I don't really have much advice, as I've only dabbled over all these years, sadly. But since my recent re-dabbling..my interest has been in watercolor journaling. The likes of Cathy Johnson...Brenda Swenson...Jane LaFazio...styles such as theirs. I also just finished the Beginnings course of Sketchbook Skool. I find that simply looking at a wide variety of people's work/style and try to incorporate the little things I like into my work to make my pictures work for me. I want to be able to do like you were saying...have just enough ink work to make it pop (well it does that for me anyway hehe) without going overboard, and also letting the watercolor sing! That is why I really like your Fire Valley picture, it strikes that balance so well! My problem is I want to draw looser, and not so tight. That is my biggest hurdle! Your ink work in that picture looks loose, and fast, and sketchy, and to me anyway, perfect!

I recently just went through this the other day. I had drawn and sketched out some rolling pins, and shaded them in nicely. Was happy with them. But I hate pencil work, so I just had to ink them in. Then when I tried to shade them, I used a bunch of sketch marks with the pen to try the different values of shade, and it really just didn't come out well at all, and just ended up way overdone. So then I had to draw an anchor 2 days later. Again I inked it in...but remembered a whole other way to represent shade with pen...by using simple hatching to indicate the shaded areas...and it came out much cleaner and nicer! I guess at the end of the day it's all trial and error until we find our way!

camazine 08-15-2014 10:42 PM

Re: Pen, Ink and Watercolor Demo
Personally, I like your second more finely cross-hatched shadow on the cardinal. Perhaps you may even want to put some washes over the hatching. Since you start out with the pen and ink, I do think it is very helpful to put something down in the shadow areas.

I think the pen and ink works especially well for capturing delicate details, like the feathers and fur, and the fine grasses in the background of the cardinal.

Your cat reminds me of some of the illustrations done by Beatrix Potter, also using pen and ink plus watercolor. Take a look here and here

shadoj 08-16-2014 12:08 AM

Re: Pen, Ink and Watercolor Demo
So lovely! I may have to try this technique quite soon.

Your pen work does a good job indicating the texture of the feathers, beak, legs, pebbles, and grasses. Perhaps that's why the cross-hatching looks off? I get the impression of a shadow falling on burlap, yet the texture of the road seems either dusty or sandy. Have you tried pen-shading the shadow with dots, broken parallel lines, squiggles, etc. which might reflect the texture/perspective of the road under the bird?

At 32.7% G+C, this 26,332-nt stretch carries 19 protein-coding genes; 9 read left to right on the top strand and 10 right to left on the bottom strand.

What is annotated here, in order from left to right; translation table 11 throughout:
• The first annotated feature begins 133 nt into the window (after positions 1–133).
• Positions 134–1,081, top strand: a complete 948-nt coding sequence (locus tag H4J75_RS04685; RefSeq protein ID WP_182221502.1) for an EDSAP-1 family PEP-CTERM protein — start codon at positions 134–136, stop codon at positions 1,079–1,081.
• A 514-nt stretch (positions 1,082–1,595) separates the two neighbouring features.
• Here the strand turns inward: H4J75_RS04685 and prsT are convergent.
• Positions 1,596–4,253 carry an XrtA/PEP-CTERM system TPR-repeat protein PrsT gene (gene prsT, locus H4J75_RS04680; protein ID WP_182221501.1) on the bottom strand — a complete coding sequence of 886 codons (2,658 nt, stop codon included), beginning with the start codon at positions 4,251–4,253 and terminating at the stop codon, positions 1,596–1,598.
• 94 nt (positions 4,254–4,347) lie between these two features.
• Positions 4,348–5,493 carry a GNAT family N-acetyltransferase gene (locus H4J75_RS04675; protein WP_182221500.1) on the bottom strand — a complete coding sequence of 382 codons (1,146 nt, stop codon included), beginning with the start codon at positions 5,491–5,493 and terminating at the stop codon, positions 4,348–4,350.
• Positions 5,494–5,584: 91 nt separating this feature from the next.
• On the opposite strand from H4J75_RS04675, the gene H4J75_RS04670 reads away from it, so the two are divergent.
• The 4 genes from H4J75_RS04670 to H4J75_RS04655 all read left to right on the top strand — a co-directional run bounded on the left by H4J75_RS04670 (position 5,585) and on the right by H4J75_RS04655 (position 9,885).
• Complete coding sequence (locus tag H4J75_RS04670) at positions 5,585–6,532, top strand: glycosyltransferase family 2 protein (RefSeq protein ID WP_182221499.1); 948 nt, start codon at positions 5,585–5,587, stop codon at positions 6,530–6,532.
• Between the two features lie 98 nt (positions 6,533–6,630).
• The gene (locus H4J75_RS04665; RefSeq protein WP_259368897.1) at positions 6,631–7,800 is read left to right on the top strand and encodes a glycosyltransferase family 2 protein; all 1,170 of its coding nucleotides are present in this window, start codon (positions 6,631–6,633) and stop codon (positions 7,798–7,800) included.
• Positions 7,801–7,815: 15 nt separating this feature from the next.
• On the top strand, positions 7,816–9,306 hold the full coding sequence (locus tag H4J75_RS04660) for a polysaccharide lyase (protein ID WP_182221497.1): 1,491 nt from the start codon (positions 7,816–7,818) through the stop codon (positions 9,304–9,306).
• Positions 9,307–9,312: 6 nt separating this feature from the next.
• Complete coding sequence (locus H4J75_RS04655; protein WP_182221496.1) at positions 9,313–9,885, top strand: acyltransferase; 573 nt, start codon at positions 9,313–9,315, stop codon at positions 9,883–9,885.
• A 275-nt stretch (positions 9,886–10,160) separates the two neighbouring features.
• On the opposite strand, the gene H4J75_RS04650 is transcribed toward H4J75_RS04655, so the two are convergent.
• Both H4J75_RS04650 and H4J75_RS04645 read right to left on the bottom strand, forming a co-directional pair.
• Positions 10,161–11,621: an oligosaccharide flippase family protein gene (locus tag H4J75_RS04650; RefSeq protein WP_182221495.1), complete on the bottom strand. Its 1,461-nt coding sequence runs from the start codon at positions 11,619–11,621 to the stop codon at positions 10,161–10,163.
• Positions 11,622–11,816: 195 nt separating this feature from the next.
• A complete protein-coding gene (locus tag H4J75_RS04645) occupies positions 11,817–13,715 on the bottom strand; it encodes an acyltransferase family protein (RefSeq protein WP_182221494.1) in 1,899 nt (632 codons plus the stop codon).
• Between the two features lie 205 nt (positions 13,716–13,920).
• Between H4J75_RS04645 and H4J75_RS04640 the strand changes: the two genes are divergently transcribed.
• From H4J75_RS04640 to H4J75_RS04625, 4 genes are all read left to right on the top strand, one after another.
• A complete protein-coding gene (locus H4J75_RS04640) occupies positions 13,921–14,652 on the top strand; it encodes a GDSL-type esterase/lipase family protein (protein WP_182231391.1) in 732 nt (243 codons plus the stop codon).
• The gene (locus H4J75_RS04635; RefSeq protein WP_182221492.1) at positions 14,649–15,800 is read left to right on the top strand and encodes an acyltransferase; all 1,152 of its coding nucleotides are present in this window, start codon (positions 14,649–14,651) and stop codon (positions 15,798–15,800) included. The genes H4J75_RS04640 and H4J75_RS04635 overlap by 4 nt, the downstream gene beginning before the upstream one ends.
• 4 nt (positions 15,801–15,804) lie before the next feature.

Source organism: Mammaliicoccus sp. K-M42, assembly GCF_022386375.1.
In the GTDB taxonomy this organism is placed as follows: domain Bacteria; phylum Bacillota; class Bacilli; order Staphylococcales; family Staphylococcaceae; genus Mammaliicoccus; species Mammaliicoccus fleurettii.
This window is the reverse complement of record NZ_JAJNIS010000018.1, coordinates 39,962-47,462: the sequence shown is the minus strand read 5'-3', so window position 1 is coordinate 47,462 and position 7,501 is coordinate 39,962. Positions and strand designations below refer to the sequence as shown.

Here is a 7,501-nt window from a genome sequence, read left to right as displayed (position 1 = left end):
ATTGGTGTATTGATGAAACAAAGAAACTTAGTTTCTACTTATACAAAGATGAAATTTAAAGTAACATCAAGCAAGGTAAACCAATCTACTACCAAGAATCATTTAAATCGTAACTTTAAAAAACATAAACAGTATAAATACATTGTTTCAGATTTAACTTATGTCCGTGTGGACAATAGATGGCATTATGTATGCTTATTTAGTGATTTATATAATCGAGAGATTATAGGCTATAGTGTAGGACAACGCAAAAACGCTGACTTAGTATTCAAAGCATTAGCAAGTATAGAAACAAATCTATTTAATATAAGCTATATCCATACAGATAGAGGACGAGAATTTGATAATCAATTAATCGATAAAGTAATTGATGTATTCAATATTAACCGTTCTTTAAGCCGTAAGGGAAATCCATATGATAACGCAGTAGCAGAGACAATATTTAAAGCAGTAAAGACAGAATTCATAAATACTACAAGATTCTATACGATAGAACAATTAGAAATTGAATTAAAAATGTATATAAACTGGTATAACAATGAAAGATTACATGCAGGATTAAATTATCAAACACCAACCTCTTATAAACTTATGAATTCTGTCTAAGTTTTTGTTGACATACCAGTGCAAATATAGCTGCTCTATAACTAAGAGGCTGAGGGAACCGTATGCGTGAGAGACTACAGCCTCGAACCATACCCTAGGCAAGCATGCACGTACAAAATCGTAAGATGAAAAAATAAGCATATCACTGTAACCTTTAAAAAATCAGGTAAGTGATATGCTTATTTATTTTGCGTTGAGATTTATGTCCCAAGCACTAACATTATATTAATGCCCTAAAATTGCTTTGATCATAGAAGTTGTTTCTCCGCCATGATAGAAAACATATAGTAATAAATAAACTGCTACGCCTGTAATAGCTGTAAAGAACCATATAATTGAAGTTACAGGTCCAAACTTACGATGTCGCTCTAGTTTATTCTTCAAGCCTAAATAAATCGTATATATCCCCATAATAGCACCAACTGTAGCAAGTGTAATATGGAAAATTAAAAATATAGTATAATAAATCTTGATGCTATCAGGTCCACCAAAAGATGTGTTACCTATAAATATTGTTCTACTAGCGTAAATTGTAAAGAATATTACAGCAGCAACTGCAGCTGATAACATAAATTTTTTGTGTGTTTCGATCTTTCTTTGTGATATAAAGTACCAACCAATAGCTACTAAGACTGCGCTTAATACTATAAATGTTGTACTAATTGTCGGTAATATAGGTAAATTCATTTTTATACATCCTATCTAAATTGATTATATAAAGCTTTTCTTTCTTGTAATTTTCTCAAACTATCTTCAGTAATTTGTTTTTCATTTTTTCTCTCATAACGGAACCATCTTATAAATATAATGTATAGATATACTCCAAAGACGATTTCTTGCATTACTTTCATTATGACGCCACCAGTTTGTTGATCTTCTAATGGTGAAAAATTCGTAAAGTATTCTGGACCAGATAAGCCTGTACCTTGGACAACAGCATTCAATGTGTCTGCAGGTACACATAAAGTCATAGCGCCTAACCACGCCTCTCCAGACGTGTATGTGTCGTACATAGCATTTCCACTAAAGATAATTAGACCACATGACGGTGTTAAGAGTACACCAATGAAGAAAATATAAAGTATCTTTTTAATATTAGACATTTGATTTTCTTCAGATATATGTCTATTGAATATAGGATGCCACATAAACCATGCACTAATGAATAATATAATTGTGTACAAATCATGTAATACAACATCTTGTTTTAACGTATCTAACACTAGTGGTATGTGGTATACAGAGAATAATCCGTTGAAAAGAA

Just a beginner here, so feel free to take things with a grain of salt ;) Happy painting and inking!

ams 08-16-2014 08:57 AM

Re: Pen, Ink and Watercolor Demo
camazine, I had forgotten about Beatrix Potter. She is a master of this technique...in my opinion, just the right balance of ink and watercolor.I am flattered that my work brought her to mind.

shadoj, welcome to wetcanvas! You're right, the cross hatch texture doesn't read correctly on the road. If I were using cross hatch in many different places, it would probably work but since the other places I am inking are for texture and not shading, it doesn't feel right.

Thanks everyone for the input. It is helping me to learn what questions I have to think about when I am ready to ink.


shadoj 08-16-2014 12:25 PM

Re: Pen, Ink and Watercolor Demo
Thanks for being kind :)

See, I love when folks pose questions and ask what is/isn't working. It tends to make me doodle more and try to figure things out on my own paper!

I don't think there's anything wrong with choosing cross-hatching to shade! I find it most effective when the hatching lines match the shape and perspective of the object... it's the parallel vertical lines in the shadow on the ground that are most distracting, because they pull the shadow "flat" up to the plane of the paper, giving it weight like the grass, rather than letting it appear as part of the receding road/background. Same way that evenly-spaced parallel horizontal lines used to shade an upright object tend to make it appear flat (good for cubes, not so much for spheres, columns, birds, etc.). Try it out if you like hatching -- a ground shadow without the parallel vertical lines, but plenty of horizontal ones and lots of angled ones. Imagine what would the road look like if it was painted like a checker board... that should give some great hatching angles!

Hope I didn't over-explain. I tend to do that :rolleyes:.